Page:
"FTD" usually means flower delivery, but it will always first mean "fronto-temporal dementia" for me. It will always be the thing that stole my father, first his gentle, geeky personality, his ability to make sound decisions, his words. It took his memory of me, his eldest daughter and the first of the family members to vanish from his mind. It stole whatever joy he might have had in knowing Caitlyn, his only granddaughter. It took his dignity, the integrity of his body, then stripped him to essential functions and finally took from him the comfortable habit of breathing.

We knew a decade ago where this road would lead. And now that we've arrived, I've run out of map. The view from here is amazing, a wide open future, but I have no idea what I'm looking at. I'm not sure where to go next, which path to take, since I'm not sure where I'm going. So I sit here, unmotivated, sure there is something I should be moving toward or taking care of, but not certain enough of the next steps to make it happen. The days stun me with their hours, their endless minutes of knotted stomachs and prickled eyes, and the silence after the last echo fades.

November 08, 2008

Just finished reading Michael Pollan's excellent memo to President-elect Obama regarding the state of American agriculture. An excellent overview of the problems of the current intensive methods of "farming", if that word can be used for monocultures of corn, CAFOs, manure lagoons, feeding antibiotics to cattle as a matter of routine, food irradiation, a process that requires an average of 10 petroleum-based calories of energy to produce one calorie of mass-produced "food". What was on your dinner plate tonight? Do you know how much oil it took to get it there?

But even better than the overview of what's wrong, Pollan includes three critical steps for changing the current system, improving our security, improving our health, and addressing climate change: resolarize the American farm, regionalize the food system, rebuild our food culture. My favorite part: tear out a portion of the White House's South Lawn and put in an organic fruits and vegetable garden, use the produce to feed the Obama family (and the White House staff, presumably) with extra going to local food banks, and be sure that the entire Obama family spends a little time out there pulling weeds. I can't think of a better way to be the change we want to see, than to have our President take 20 or 30 minutes between meetings to take in the weather and harvest something edible. The world will have truly changed when the Secret Service guys can get involved, too.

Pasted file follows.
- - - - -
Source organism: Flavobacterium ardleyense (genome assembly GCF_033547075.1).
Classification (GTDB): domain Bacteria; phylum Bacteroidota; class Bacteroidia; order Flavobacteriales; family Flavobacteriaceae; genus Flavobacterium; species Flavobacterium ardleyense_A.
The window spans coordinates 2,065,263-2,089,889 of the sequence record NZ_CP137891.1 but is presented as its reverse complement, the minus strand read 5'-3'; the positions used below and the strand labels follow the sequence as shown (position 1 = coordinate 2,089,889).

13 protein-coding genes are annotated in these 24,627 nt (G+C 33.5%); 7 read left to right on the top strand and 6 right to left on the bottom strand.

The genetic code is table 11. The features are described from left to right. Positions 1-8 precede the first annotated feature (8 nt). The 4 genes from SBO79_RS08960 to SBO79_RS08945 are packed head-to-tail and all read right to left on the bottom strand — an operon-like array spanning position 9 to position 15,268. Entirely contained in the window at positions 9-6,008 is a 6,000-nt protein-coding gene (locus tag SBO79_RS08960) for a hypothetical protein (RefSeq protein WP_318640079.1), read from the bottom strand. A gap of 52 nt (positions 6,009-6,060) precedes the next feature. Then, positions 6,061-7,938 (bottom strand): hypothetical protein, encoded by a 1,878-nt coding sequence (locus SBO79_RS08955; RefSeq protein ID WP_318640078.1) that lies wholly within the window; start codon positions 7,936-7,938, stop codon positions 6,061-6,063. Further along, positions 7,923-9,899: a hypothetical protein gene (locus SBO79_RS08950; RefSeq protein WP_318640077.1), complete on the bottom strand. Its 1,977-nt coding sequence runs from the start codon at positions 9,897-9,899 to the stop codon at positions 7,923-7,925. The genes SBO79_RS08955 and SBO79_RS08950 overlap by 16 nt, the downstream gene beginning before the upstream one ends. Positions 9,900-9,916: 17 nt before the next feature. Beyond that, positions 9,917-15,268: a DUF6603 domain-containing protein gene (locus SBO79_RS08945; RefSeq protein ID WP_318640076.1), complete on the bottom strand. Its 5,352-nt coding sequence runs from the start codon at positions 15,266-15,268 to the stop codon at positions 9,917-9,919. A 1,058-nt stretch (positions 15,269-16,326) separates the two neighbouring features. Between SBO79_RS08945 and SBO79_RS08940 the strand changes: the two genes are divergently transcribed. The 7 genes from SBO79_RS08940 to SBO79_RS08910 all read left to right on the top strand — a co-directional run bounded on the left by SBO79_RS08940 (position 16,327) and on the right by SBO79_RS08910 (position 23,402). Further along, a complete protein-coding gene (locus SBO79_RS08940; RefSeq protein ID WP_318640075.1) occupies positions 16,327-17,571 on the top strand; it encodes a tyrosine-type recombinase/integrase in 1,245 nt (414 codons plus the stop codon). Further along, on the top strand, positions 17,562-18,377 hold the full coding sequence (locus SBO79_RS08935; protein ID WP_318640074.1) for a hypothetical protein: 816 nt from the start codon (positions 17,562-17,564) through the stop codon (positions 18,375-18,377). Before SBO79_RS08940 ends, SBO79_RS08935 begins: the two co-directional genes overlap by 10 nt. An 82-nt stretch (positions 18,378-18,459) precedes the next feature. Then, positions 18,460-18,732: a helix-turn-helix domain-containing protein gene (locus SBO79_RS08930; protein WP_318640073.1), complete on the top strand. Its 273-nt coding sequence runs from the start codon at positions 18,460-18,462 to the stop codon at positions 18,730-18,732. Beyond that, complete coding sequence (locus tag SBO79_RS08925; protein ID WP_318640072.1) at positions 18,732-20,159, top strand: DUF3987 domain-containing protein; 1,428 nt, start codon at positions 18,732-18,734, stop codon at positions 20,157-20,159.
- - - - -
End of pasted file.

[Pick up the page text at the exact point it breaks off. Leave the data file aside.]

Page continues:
(If you don't have a New York Times account and want to read the memo, check out BugMeNot for a login/password combo.)

November 05, 2008

We watched election returns at a friend's house and heard most of Seattle burst into cheers just before The Daily Show signed off with the announcement that Obama had won. For a moment, I thought it was just The Daily Show being funny, since sometimes I find it hard to tell when they are being serious. But when we switched to a "real" news station, it was all about the win. I don't miss the nail-biting cliff-hanger at all.

We watched McCain's speech and were generally impressed. And we watched Obama's speech - twice - and I teared up - twice. Caitlyn sat on my lap for the live airing of the Obama speech, and when he said "United States of America", she turned around to me and said, "United States of America! What was that again?" "It's our country," I told her, and was surprised to hear the pride in my voice.

I've probably failed at explaining to Caitlyn why today was significant, although she did learn the word "voting". Since we vote by mail, I'm not sure she knows what concept goes with the word, but it's start. I never seem to plan ahead for these large explanations, just start in on them and then suddenly find myself trying to define "government" in terms a three-year-old would understand. But I will be able to tell her that she saw President Obama's acceptance speech, that she was there, awake and paying attention, when America made history. Yes We Can.